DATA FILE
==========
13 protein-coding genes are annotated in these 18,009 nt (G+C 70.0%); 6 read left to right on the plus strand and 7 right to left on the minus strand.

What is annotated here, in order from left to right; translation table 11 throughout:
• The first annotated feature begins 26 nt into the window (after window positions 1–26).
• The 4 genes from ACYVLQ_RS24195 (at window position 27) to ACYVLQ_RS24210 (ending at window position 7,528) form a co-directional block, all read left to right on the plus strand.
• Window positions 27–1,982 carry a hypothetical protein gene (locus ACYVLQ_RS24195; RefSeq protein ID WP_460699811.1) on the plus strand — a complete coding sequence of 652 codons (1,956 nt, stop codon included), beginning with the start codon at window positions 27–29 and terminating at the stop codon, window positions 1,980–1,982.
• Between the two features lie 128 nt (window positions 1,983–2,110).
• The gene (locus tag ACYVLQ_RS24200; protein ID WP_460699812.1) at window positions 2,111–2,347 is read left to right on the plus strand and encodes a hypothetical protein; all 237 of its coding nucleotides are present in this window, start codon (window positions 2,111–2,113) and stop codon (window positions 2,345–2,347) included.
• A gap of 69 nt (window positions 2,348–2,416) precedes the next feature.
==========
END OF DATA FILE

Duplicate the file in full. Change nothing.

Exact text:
13 protein-coding genes are annotated in these 18,009 nt (G+C 70.0%); 6 read left to right on the plus strand and 7 right to left on the minus strand.

What is annotated here, in order from left to right; translation table 11 throughout:
• The first annotated feature begins 26 nt into the window (after window positions 1–26).
• The 4 genes from ACYVLQ_RS24195 (at window position 27) to ACYVLQ_RS24210 (ending at window position 7,528) form a co-directional block, all read left to right on the plus strand.
• Window positions 27–1,982 carry a hypothetical protein gene (locus ACYVLQ_RS24195; RefSeq protein ID WP_460699811.1) on the plus strand — a complete coding sequence of 652 codons (1,956 nt, stop codon included), beginning with the start codon at window positions 27–29 and terminating at the stop codon, window positions 1,980–1,982.
• Between the two features lie 128 nt (window positions 1,983–2,110).
• The gene (locus tag ACYVLQ_RS24200; protein ID WP_460699812.1) at window positions 2,111–2,347 is read left to right on the plus strand and encodes a hypothetical protein; all 237 of its coding nucleotides are present in this window, start codon (window positions 2,111–2,113) and stop codon (window positions 2,345–2,347) included.
• A gap of 69 nt (window positions 2,348–2,416) precedes the next feature.